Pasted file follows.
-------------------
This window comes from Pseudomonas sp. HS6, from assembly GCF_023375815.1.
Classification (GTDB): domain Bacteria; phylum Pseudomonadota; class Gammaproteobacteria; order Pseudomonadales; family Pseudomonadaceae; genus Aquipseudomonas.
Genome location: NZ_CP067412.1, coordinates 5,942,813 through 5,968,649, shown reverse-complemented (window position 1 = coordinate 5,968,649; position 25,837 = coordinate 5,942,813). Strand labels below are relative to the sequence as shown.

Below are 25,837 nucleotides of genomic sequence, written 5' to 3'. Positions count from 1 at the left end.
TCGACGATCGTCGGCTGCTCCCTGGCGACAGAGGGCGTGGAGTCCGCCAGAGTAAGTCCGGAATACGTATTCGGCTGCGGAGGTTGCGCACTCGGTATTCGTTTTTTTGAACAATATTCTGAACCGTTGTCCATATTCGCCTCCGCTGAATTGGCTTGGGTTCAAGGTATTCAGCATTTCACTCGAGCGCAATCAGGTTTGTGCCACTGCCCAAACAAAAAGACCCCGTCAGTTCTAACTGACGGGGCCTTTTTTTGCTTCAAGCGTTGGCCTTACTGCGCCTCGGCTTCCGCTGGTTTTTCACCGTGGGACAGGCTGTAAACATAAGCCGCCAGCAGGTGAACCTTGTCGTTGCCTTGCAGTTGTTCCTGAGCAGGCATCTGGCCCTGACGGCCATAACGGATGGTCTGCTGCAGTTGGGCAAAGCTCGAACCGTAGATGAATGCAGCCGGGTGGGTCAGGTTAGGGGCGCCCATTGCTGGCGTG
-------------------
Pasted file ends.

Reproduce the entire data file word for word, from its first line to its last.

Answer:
This window comes from Pseudomonas sp. HS6, from assembly GCF_023375815.1.
Classification (GTDB): domain Bacteria; phylum Pseudomonadota; class Gammaproteobacteria; order Pseudomonadales; family Pseudomonadaceae; genus Aquipseudomonas.
Genome location: NZ_CP067412.1, coordinates 5,942,813 through 5,968,649, shown reverse-complemented (window position 1 = coordinate 5,968,649; position 25,837 = coordinate 5,942,813). Strand labels below are relative to the sequence as shown.

Below are 25,837 nucleotides of genomic sequence, written 5' to 3'. Positions count from 1 at the left end.
TCGACGATCGTCGGCTGCTCCCTGGCGACAGAGGGCGTGGAGTCCGCCAGAGTAAGTCCGGAATACGTATTCGGCTGCGGAGGTTGCGCACTCGGTATTCGTTTTTTTGAACAATATTCTGAACCGTTGTCCATATTCGCCTCCGCTGAATTGGCTTGGGTTCAAGGTATTCAGCATTTCACTCGAGCGCAATCAGGTTTGTGCCACTGCCCAAACAAAAAGACCCCGTCAGTTCTAACTGACGGGGCCTTTTTTTGCTTCAAGCGTTGGCCTTACTGCGCCTCGGCTTCCGCTGGTTTTTCACCGTGGGACAGGCTGTAAACATAAGCCGCCAGCAGGTGAACCTTGTCGTTGCCTTGCAGTTGTTCCTGAGCAGGCATCTGGCCCTGACGGCCATAACGGATGGTCTGCTGCAGTTGGGCAAAGCTCGAACCGTAGATGAATGCAGCCGGGTGGGTCAGGTTAGGGGCGCCCATTGCTGGCGTG